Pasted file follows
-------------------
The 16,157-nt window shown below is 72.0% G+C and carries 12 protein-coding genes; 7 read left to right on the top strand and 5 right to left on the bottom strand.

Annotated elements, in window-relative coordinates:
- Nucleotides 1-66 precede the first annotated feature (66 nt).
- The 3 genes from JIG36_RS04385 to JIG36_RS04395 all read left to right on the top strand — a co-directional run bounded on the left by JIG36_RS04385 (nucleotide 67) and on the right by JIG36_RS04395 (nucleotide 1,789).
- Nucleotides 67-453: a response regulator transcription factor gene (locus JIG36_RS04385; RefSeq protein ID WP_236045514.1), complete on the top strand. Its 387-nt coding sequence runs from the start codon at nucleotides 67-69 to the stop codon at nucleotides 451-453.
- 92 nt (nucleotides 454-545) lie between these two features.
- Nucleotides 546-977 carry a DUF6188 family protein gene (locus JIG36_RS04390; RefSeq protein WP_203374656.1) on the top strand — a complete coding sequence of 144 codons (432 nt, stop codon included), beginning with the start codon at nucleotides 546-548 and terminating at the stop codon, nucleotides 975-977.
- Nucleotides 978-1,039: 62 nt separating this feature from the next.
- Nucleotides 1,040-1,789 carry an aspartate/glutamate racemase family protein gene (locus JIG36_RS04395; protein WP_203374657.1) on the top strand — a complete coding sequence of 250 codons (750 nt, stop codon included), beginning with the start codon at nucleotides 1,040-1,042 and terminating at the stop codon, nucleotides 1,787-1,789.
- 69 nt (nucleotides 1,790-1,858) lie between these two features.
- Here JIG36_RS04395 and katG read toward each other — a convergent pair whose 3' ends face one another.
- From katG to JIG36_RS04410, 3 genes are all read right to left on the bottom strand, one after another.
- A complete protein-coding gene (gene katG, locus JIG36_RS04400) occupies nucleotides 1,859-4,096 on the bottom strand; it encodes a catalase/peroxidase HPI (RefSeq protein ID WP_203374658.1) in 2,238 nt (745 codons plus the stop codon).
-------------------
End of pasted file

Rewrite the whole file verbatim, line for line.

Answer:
The 16,157-nt window shown below is 72.0% G+C and carries 12 protein-coding genes; 7 read left to right on the top strand and 5 right to left on the bottom strand.

Annotated elements, in window-relative coordinates:
- Nucleotides 1-66 precede the first annotated feature (66 nt).
- The 3 genes from JIG36_RS04385 to JIG36_RS04395 all read left to right on the top strand — a co-directional run bounded on the left by JIG36_RS04385 (nucleotide 67) and on the right by JIG36_RS04395 (nucleotide 1,789).
- Nucleotides 67-453: a response regulator transcription factor gene (locus JIG36_RS04385; RefSeq protein ID WP_236045514.1), complete on the top strand. Its 387-nt coding sequence runs from the start codon at nucleotides 67-69 to the stop codon at nucleotides 451-453.
- 92 nt (nucleotides 454-545) lie between these two features.
- Nucleotides 546-977 carry a DUF6188 family protein gene (locus JIG36_RS04390; RefSeq protein WP_203374656.1) on the top strand — a complete coding sequence of 144 codons (432 nt, stop codon included), beginning with the start codon at nucleotides 546-548 and terminating at the stop codon, nucleotides 975-977.
- Nucleotides 978-1,039: 62 nt separating this feature from the next.
- Nucleotides 1,040-1,789 carry an aspartate/glutamate racemase family protein gene (locus JIG36_RS04395; protein WP_203374657.1) on the top strand — a complete coding sequence of 250 codons (750 nt, stop codon included), beginning with the start codon at nucleotides 1,040-1,042 and terminating at the stop codon, nucleotides 1,787-1,789.
- 69 nt (nucleotides 1,790-1,858) lie between these two features.
- Here JIG36_RS04395 and katG read toward each other — a convergent pair whose 3' ends face one another.
- From katG to JIG36_RS04410, 3 genes are all read right to left on the bottom strand, one after another.
- A complete protein-coding gene (gene katG, locus JIG36_RS04400) occupies nucleotides 1,859-4,096 on the bottom strand; it encodes a catalase/peroxidase HPI (RefSeq protein ID WP_203374658.1) in 2,238 nt (745 codons plus the stop codon).